“Warren and Allison Kanders have been unwavering in their commitment to this institution, including a generous lead gift toward the Museum’s building project. The Whitney’s groundbreaking Warhol exhibition and the past exhibitions of the works of Laura Owens, Jeff Koons and Wade Guyton, among others, were in part made possible thanks to their support. As Director, I am very grateful.”
Awwww! True love!
And no amount of elaborate social media apologies will allow me to forget the Whitney’s choice to show Dana Schutz’s Open Casket. So excuse me if I’m not liking those posts.
Beyond just getting my knickers in a knot looking at art world Instagram, my inbox is full of solidarity with Black communities from institutions like MoMA, who not only take money from people who profit off of private prisons and private goon squads like Larry Fink and Jeffrey Epstein’s BFF Leon Black, but place them at the head of their board! Or on a lesser level, I’ve also been receiving email after email from institutions, nonprofits, and galleries that I know have no Black staff members and rarely show Black artists. But, please tell me how you’re anti-racist.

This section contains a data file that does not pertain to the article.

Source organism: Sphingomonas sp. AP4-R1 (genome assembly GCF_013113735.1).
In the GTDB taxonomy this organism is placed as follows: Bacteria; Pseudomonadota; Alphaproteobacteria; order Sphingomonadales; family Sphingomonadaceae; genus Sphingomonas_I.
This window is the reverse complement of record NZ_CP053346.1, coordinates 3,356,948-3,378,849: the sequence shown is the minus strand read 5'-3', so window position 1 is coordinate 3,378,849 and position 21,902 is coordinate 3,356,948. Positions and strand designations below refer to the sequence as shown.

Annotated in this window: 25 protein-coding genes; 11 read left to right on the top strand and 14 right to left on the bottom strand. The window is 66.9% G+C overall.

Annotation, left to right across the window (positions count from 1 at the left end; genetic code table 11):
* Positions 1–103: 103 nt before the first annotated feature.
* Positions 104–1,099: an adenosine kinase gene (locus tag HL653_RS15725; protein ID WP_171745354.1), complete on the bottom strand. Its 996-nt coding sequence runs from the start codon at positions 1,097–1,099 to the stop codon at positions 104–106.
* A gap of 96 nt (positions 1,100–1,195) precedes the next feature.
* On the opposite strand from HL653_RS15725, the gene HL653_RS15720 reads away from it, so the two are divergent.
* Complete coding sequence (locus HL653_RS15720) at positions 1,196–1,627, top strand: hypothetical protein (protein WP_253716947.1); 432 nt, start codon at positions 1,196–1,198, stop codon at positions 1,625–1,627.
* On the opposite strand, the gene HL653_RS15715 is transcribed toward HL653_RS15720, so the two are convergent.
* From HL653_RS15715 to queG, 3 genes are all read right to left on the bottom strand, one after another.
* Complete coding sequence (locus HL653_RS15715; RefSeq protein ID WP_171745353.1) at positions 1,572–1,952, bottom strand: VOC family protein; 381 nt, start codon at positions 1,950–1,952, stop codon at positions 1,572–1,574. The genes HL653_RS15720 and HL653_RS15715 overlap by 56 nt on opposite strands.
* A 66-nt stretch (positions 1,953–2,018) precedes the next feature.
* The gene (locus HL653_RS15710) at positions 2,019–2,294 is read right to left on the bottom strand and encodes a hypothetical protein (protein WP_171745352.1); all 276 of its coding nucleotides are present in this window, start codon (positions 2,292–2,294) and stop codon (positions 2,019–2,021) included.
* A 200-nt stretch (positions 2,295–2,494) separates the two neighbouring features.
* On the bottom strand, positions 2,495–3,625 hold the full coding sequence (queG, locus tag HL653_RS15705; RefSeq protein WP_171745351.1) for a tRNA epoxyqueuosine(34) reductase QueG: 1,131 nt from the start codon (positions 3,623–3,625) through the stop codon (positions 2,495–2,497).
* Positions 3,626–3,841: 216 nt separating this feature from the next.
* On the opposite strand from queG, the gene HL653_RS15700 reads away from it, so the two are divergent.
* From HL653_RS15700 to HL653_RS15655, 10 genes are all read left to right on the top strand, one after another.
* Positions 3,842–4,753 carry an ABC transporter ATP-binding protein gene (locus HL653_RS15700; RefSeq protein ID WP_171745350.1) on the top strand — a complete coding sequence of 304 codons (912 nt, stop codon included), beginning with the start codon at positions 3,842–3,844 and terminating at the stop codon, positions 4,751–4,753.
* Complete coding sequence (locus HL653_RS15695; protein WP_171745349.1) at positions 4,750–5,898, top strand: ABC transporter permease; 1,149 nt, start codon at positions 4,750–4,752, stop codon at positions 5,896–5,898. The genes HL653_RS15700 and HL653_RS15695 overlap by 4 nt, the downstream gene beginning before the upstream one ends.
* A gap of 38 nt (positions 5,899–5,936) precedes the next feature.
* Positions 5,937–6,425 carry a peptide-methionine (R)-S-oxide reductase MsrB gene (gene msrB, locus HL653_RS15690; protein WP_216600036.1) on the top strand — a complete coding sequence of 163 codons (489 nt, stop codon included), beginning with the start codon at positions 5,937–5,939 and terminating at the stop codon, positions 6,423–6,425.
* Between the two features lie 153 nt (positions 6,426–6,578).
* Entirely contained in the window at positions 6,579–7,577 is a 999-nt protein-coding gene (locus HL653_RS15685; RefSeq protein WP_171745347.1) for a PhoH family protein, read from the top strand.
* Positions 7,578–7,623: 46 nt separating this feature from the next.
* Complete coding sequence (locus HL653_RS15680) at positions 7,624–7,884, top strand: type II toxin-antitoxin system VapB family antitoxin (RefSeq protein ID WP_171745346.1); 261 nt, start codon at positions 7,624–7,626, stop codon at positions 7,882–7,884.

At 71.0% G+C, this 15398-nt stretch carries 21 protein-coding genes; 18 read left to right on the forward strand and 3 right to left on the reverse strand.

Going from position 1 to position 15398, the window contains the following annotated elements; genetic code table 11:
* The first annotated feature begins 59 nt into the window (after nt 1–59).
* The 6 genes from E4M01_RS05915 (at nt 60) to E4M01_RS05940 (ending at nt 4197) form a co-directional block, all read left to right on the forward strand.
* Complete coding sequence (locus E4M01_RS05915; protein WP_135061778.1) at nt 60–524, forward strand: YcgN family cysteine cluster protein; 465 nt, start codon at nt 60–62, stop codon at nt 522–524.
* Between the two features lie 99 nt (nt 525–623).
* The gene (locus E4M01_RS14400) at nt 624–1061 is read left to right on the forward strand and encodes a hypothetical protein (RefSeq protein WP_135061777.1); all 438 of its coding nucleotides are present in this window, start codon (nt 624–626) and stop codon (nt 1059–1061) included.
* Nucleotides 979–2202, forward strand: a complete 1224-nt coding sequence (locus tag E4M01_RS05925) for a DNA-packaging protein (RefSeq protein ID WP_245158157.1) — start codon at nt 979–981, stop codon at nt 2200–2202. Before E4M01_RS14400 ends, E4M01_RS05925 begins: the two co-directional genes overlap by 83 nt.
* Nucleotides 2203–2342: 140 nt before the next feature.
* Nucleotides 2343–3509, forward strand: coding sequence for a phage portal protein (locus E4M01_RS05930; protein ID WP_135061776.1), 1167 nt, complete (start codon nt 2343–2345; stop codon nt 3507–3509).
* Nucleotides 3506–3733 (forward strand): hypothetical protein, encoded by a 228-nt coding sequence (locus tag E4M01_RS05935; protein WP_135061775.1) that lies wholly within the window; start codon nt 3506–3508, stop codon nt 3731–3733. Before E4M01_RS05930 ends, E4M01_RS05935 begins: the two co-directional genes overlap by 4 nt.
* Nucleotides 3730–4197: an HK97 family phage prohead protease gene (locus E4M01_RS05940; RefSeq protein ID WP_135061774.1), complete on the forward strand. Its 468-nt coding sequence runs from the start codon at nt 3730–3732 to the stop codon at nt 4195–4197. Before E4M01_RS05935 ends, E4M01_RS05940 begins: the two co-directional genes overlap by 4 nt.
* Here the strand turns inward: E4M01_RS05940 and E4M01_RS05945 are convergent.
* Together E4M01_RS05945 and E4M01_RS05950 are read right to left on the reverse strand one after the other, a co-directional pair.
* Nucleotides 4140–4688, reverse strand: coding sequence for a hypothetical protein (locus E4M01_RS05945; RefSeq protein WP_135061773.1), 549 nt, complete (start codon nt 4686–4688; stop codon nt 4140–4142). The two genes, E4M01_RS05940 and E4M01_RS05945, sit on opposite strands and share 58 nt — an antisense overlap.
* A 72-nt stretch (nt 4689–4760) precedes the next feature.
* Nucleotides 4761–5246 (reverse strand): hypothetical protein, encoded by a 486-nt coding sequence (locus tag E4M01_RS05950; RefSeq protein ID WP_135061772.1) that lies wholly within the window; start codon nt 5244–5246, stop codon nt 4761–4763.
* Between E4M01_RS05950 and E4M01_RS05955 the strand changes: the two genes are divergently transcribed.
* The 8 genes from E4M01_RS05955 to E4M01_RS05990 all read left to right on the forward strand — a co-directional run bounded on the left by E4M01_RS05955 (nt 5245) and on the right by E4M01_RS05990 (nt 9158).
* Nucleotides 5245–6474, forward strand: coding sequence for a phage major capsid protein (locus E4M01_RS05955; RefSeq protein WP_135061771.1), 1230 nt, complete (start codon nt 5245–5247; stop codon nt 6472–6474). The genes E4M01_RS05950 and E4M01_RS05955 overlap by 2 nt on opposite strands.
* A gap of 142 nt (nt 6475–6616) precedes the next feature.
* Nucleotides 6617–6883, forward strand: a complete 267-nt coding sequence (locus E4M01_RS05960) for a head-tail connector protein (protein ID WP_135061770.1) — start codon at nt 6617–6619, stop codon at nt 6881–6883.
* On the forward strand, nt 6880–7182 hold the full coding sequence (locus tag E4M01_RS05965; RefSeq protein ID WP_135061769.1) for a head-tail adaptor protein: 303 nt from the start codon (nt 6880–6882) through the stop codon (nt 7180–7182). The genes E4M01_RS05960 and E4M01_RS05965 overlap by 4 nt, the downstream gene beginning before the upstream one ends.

At some point the art industry has to recognize that they are tools of white supremacy sustained with the money of those that profit off of brutality and the ongoing subjugation of Black people. And actively work to change it. But, wake me up when that happens.
Phew–and I just meant to write a short introduction! Anyway…